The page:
That said, add them if they add value, not just to enhance your text. Remember, your customer will be hunting for a particular piece of information and images are attention grabbers that derail his or her search. An image must add value, if not its better there isn’t one.

It is important to explain your content – it makes a good introduction to conceptual and abstract aspects of the product. Then you add images and schemes, explain what is happening inside of the picture. If all of the above seems too much let’s break it down further.

If you’re just looking for few good technical writing tips, below are some tried and tested methods that will help you become better at your craft.

Albert Einstein said, “If you can’t explain it simply you don’t understand it enough” This is true when it comes to technical writing.

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1. Write for your Audience

All writing is meant for someone. In technical writing, this concept takes on a more literal sense, then let’s say, writing fiction. One must always keep in mind that you are responsible for communicating all ideas clearly and effectively to someone else in your writing. The audience, and what they need, can vary and you need to be aware of that. Moreover, every other technical writing tip given on this list will in some way come back to this one.

To use the classic Pynchon example, if you are an expert on rocket science and aeronautics, and you’re writing to other scientists about the advanced technical details of a new rocket, it is probably safe to say that there is a high level of prior knowledge, meaning you can avoid the basic concepts and use complex jargon. However, if you are the same scientist writing a field manual for soldiers who will actually be firing these rockets, you may need to explain all of the basic concepts and avoid complex jargon. You also need to determine what is necessary to be included and what can be skipped over. In other words in technical writing, you’ll want to include only what your reader needs to know.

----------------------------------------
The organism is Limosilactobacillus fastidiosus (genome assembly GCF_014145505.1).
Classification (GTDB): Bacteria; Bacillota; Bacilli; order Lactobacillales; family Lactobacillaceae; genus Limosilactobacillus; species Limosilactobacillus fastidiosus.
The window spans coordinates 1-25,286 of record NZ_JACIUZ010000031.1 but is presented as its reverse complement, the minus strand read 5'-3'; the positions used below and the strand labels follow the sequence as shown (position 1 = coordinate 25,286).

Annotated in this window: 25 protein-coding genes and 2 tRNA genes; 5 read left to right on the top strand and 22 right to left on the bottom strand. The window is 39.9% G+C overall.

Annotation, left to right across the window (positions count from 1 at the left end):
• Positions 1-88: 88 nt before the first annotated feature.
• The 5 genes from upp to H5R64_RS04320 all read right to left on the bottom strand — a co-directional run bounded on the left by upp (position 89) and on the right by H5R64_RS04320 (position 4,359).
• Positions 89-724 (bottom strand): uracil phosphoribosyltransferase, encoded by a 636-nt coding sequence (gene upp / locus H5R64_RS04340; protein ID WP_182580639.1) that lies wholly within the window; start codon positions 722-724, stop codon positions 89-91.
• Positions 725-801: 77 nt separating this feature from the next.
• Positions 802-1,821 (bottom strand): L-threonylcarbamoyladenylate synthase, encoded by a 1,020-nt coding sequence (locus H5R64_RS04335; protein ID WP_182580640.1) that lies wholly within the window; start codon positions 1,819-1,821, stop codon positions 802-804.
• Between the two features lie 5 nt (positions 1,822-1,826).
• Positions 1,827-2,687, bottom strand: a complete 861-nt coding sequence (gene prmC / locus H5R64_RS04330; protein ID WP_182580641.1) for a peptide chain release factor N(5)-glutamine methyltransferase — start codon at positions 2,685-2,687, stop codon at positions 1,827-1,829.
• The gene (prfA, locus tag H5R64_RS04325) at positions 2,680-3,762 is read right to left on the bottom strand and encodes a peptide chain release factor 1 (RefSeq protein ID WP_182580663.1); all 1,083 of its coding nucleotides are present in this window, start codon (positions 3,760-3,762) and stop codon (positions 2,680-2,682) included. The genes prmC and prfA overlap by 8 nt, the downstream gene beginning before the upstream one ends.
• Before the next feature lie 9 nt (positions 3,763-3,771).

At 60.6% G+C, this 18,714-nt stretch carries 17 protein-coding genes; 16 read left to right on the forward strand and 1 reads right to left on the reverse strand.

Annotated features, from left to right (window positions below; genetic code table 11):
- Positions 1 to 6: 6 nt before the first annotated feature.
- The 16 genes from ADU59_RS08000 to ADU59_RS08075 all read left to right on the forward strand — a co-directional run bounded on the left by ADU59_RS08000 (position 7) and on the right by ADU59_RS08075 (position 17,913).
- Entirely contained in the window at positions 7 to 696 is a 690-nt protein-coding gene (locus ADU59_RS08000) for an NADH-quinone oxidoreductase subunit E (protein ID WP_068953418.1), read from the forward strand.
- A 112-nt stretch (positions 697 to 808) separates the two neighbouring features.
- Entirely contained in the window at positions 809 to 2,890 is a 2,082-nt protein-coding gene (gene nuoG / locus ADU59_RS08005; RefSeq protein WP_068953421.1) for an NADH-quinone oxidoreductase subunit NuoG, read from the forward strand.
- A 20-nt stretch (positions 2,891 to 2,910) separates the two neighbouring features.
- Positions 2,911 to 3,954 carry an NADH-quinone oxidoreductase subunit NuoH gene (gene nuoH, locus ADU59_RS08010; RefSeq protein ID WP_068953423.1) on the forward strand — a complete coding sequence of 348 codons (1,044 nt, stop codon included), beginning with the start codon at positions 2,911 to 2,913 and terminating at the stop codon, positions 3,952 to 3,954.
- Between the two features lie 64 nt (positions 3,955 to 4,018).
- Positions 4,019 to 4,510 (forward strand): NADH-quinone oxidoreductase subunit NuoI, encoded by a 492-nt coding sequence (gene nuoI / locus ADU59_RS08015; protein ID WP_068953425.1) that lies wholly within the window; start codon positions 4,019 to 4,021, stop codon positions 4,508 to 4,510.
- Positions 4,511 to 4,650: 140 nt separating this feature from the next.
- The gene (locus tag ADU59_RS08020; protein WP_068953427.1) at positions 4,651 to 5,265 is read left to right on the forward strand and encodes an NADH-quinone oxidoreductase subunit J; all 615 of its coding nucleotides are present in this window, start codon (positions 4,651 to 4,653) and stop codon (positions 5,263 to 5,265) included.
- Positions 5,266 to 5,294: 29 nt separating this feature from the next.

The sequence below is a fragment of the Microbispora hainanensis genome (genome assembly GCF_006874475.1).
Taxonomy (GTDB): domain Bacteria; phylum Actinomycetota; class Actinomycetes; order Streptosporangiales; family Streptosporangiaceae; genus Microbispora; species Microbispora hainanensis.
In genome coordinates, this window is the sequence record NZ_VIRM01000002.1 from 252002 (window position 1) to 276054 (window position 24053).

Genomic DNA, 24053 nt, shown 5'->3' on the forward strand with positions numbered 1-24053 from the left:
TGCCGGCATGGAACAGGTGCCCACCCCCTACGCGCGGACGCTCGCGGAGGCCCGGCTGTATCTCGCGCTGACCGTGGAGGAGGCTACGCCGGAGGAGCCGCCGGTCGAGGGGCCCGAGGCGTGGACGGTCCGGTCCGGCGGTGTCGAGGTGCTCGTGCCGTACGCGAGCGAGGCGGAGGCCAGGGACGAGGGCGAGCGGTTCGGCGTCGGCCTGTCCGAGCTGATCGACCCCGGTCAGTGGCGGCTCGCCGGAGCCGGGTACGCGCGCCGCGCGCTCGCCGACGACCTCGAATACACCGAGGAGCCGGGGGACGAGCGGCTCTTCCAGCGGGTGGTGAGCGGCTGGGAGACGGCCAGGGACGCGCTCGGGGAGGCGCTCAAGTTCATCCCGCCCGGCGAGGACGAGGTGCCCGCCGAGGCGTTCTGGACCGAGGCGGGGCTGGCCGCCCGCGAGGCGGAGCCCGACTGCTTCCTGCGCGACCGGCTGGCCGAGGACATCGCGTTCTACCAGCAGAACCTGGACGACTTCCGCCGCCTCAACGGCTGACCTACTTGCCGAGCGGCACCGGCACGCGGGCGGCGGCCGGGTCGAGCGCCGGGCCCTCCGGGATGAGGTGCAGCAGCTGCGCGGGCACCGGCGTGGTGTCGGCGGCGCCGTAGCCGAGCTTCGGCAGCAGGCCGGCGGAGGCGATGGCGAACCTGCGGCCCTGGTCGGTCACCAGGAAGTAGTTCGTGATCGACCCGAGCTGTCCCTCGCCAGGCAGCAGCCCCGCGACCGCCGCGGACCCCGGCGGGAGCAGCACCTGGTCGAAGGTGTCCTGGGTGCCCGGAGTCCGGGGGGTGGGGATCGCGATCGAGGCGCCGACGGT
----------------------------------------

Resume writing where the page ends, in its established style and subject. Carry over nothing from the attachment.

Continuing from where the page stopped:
2. Choose your style to suit your audience.


Closely related to the audience is the style with which you will approach your writing. What you are writing determines largely to whom you are writing, and vice versa. Every style comes with different conventions and forms, which you should understand and embrace in order to be able to write effectively. These conventions exist for a reason, which is to enable you to better reach your target audience. The stylistic demands and needs of a technical report differ widely from those of a user manual. The best way for you to know these demands is to read as much as you can. Find strong examples of the style you are working on and emulate their essential effective qualities.

3. Know your content


This is a given, you need to understand what you are writing about better than the audience for which you are writing. This does not mean you need to be a rocket scientist, but you need to know the ins and outs well enough that you can clearly explain the rocket to someone else and anticipate any questions that might arise regarding it. Do your extensive research, take time, take notes, do your mind mapping and if you are not an expert, consult someone who is, ask questions till you have no stone to turn.

4. Have your Outline, then Execute


This is one the ten commandments to success, “failure to plan is planning to fail.” Before you dig your heels in and start writing, outline the project. This a very crucial part in your technical writing stage, this gives you the opportunity to make sure that the document you are producing is laid out in a logical way and passes all functionalities. Work on developing the skeleton structure to have a clear picture of your project. Then work on filling in the skeleton. Make sure it all logically follows into the plan. You’ll save a lot of work by learning early in the process whether or not your plan is likely to work or not. After you have a plan in place executing it is just a natural progression.

5. Define Your Project plan.


The major part of planning and outlining your project is the task of defining the project itself. All of the above points should come into play. What are you writing about? What is the ultimate goal of this draft? Who is the audience you are writing for? What are the style requirements? Are you creating a step-by-step instruction, an assembly manual, or a form letter? Take the time to sit down and define your project, then organize and compartmentalize you’re writing process to serve that definition.

6. Keep it simple